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Managing for Sage Grouse

Sage grouse_USFWSPhoto courtesy USFWS 

Last week the Bureau of Land Management excluded lands critical to the future health of the Greater Sage Grouse, a declining western bird species, from a proposal to offer roughly 807,000 acres of land in Wyoming, Utah and Colorado for oil shale and tar sands leasing. The American Petroleum Institute, which is sworn to open every inch of America to drilling, criticized BLM in a statement that repeated the tired ‘oil at any cost’ messaging the organization spent millions promoting in the 2012 election. Extreme oil sources, like tar sands and oil shale, must be mined from the Earth, permanently destroying wildlife habitat; they pollute waterways and groundwater, and they release carbon pollution all on a massive scale. BLM and the Obama Administration do well to resist API and the oil industry’s pressure to ignore science and the law and throw open our parks and natural areas to unlimited oil and gas destruction.

The Greater Sage Grouse is a valuable game bird that lives on the rolling sagebrush of the west. Sage grouse populations have been in decline for decades and the bird is now a candidate for listing under the Endangered Species Act. The health of sage grouse populations is an indicator of the broader health of the region which affects ranchers, renewable energy producers and other sectors important to the American economy. To improve the health of sage grouse populations the BLM has embarked on a west-wide effort, the National Sage Grouse Planning Strategy, to manage its lands in ways that benefit the grouse.  BLM sees the decision to exclude important sage grouse habitat from this leasing proposal as an important step to keep both conservation and development options open for the long-term. But the fact that this plan makes a huge concession to the oil industry is lost on API.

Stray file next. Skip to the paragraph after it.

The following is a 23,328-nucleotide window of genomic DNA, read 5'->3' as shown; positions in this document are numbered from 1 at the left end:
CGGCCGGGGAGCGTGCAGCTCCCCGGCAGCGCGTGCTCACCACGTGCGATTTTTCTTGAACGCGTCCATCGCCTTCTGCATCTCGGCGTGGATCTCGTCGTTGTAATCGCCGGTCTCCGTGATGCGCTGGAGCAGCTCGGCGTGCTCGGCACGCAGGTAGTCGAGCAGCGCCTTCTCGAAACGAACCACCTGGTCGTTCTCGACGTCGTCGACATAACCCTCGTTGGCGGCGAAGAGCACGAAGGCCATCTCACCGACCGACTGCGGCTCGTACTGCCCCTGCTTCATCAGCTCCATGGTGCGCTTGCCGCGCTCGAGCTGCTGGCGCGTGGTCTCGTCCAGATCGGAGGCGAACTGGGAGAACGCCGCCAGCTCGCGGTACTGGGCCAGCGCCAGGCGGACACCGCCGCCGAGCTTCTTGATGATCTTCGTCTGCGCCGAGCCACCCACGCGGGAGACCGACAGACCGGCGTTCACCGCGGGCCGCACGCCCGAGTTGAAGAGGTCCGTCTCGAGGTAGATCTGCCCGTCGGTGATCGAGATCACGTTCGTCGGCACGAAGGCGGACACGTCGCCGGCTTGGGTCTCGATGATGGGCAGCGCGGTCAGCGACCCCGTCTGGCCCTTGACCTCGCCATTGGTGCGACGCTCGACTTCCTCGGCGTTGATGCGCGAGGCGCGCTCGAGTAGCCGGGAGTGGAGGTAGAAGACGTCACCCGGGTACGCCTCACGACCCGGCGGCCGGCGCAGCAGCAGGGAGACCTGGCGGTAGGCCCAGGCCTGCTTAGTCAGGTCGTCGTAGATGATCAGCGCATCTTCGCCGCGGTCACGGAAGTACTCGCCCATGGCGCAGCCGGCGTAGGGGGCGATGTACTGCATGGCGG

Expanded oil shale and tar sands leasing on public lands is also a huge climate threat, a fact that shouldn’t be lost on anyone who’s suffered through the national drought in the region (or Superstorm Sandy for that matter.) 

The fact that BLM is proposing these leases at all is deeply disappointing. However, the agency’s placing areas of important sage grouse habitat off limits to oil leasing is a sign of progress and concern for both wildlife and America’s economic health. As the agency moves to finalize the planning strategy we hope to see these and other critical areas for sage grouse better managed. No source of oil is ever worth wiping out habitat and driving animals to the brink of extinction. There are better ways to meet our energy needs.

 - by Tim Wagner, Sierra Club Representative in Utah


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